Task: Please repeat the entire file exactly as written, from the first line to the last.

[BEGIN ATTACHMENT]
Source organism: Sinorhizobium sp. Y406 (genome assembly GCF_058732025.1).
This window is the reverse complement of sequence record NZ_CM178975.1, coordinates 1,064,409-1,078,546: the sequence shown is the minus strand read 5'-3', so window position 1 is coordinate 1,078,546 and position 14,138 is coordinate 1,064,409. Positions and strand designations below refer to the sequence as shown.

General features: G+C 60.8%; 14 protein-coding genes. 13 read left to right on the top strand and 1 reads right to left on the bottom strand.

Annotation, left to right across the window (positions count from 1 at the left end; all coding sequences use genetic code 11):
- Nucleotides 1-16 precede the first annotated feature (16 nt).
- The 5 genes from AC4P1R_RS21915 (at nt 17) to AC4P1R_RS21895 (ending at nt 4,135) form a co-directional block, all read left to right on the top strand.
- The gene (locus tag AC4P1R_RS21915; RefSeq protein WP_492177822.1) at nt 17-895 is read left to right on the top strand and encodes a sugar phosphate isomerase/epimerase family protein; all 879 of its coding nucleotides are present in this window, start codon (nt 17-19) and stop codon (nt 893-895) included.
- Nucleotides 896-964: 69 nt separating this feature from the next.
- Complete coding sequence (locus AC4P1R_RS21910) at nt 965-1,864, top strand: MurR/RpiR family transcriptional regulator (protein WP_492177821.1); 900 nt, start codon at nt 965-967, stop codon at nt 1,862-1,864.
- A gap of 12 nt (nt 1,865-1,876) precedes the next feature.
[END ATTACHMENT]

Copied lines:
Source organism: Sinorhizobium sp. Y406 (genome assembly GCF_058732025.1).
This window is the reverse complement of sequence record NZ_CM178975.1, coordinates 1,064,409-1,078,546: the sequence shown is the minus strand read 5'-3', so window position 1 is coordinate 1,078,546 and position 14,138 is coordinate 1,064,409. Positions and strand designations below refer to the sequence as shown.

General features: G+C 60.8%; 14 protein-coding genes. 13 read left to right on the top strand and 1 reads right to left on the bottom strand.

Annotation, left to right across the window (positions count from 1 at the left end; all coding sequences use genetic code 11):
- Nucleotides 1-16 precede the first annotated feature (16 nt).
- The 5 genes from AC4P1R_RS21915 (at nt 17) to AC4P1R_RS21895 (ending at nt 4,135) form a co-directional block, all read left to right on the top strand.
- The gene (locus tag AC4P1R_RS21915; RefSeq protein WP_492177822.1) at nt 17-895 is read left to right on the top strand and encodes a sugar phosphate isomerase/epimerase family protein; all 879 of its coding nucleotides are present in this window, start codon (nt 17-19) and stop codon (nt 893-895) included.
- Nucleotides 896-964: 69 nt separating this feature from the next.
- Complete coding sequence (locus AC4P1R_RS21910) at nt 965-1,864, top strand: MurR/RpiR family transcriptional regulator (protein WP_492177821.1); 900 nt, start codon at nt 965-967, stop codon at nt 1,862-1,864.
- A gap of 12 nt (nt 1,865-1,876) precedes the next feature.